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Netscape ruling bolsters privacy efforts

A federal judge clears the way for plaintiffs to sue Netscape Communications for software that eavesdrops on consumer habits.

People who downloaded Netscape Communications' SmartDownload software are not bound by an online contract because they did not specifically agree to it, a federal judge has ruled.

The decision, which touches on the validity of commonly used Web contracts known as click-wrap licenses, clears the way for the plaintiffs to sue Netscape for tinkering with their computers without their consent.

In a ruling last week, New York federal Judge Alvin Hellerstein said the plaintiffs do not have to go through arbitration to solve the dispute--as required by the online agreement--because Netscape never required SmartDownload users to indicate their consent. When downloading the software, people saw only a small box of text asking them to "please review the licensing agreement." They were not required to click on any link indicating they had done so.

"Before downloading the software, the user need not view any license agreement terms or even any reference to a license agreement," Hellerstein wrote. "From the user's vantage point, SmartDownload could be analogized to a free neighborhood newspaper, readily obtained from a sidewalk box or supermarket counter without any exchange with a seller or vendor. It is there for the taking."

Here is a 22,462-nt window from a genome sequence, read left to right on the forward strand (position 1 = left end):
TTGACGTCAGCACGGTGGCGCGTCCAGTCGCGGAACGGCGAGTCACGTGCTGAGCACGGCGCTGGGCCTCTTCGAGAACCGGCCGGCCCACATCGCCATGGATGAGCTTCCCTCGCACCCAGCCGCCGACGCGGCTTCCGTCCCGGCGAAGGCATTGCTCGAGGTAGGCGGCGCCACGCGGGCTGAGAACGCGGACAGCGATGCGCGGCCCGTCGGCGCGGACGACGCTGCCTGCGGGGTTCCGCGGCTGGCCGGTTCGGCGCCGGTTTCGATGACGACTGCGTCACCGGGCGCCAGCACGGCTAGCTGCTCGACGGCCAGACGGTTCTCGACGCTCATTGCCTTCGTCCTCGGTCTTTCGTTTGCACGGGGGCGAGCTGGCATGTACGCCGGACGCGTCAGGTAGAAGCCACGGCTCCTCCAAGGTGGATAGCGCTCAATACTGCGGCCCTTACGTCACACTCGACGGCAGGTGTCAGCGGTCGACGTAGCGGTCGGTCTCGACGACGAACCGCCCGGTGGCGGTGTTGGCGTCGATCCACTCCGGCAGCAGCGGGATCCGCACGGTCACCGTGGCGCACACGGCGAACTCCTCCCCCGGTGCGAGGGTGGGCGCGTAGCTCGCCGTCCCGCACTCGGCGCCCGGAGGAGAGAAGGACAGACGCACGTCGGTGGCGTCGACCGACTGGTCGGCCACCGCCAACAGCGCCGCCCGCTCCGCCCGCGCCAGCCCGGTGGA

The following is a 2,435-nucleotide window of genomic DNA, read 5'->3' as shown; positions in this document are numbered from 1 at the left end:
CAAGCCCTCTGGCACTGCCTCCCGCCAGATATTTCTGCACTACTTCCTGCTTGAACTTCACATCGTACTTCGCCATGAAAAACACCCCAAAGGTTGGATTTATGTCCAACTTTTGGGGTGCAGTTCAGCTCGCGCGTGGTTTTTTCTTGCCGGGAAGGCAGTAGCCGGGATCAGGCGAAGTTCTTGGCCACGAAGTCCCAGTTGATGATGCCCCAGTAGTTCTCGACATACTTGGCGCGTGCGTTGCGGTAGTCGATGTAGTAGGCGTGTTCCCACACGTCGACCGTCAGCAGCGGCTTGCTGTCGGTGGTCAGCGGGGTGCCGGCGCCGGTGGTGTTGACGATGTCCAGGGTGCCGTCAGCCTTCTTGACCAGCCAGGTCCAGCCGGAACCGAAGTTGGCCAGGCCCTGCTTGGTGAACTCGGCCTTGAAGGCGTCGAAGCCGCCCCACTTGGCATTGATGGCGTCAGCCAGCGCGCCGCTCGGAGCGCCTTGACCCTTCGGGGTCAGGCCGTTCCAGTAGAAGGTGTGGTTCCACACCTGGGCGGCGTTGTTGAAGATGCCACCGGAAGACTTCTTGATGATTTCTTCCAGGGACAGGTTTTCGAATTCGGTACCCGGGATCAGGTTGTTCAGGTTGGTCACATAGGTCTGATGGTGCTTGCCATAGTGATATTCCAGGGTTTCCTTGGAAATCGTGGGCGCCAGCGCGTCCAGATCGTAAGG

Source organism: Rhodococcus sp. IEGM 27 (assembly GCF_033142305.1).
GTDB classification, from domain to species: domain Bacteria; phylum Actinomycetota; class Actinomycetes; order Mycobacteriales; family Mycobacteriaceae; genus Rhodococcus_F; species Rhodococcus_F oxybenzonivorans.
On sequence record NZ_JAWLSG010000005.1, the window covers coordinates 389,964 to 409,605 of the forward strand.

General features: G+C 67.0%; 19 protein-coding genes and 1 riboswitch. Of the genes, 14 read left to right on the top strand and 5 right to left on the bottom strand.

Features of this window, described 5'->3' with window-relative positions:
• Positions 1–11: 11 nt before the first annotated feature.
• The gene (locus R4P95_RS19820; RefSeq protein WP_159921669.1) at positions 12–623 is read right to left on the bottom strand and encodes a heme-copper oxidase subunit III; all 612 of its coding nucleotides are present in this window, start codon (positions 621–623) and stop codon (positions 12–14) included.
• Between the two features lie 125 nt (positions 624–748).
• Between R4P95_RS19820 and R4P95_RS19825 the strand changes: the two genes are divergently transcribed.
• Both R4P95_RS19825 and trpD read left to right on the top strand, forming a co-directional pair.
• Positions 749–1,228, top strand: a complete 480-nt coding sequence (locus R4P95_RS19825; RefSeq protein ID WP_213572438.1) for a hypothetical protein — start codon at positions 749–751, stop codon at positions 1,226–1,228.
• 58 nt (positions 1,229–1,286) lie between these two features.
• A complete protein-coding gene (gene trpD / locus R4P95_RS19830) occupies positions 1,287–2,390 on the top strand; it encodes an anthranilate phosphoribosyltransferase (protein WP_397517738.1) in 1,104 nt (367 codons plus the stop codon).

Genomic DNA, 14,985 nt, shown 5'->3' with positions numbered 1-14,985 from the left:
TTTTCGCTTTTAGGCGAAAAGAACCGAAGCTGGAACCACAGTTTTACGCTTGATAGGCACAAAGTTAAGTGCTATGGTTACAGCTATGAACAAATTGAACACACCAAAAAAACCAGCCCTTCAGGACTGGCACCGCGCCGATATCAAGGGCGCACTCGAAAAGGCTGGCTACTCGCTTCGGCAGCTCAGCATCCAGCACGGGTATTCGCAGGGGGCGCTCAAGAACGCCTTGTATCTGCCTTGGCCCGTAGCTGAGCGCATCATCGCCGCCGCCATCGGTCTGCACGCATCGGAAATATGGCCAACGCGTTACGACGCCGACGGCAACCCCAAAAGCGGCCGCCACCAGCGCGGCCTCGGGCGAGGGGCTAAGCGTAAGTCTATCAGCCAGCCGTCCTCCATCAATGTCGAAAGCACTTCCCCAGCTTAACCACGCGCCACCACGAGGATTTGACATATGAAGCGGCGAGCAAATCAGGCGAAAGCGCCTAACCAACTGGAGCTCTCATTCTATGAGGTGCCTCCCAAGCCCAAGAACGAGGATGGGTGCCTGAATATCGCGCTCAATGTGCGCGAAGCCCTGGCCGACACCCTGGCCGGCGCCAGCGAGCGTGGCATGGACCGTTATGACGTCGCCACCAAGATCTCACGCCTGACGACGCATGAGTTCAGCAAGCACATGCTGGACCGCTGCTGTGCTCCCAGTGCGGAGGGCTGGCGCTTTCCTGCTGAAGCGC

Hellerstein said he will allow the plaintiffs to seek class-action status at a hearing July 26.

Courts so far have mostly upheld click-wrap agreements, provided that a customer actively agrees to the contract. However, the Netscape case differs from traditional click-wrap cases because people who obtained SmartDownload were never asked to indicate their agreement to a license order to obtain the software.

In a suit filed last year against the AOL Time Warner division, customers alleged that SmartDownload allows the company to monitor people's activities after they've downloaded the software, violating federal laws prohibiting electronic surveillance.

After the suit was filed, AOL said it was scrapping the tracking feature.

AOL spokesman Nicholas Graham said the company didn't have any comment on the ruling. "We're still in the process of reviewing the decision," he said.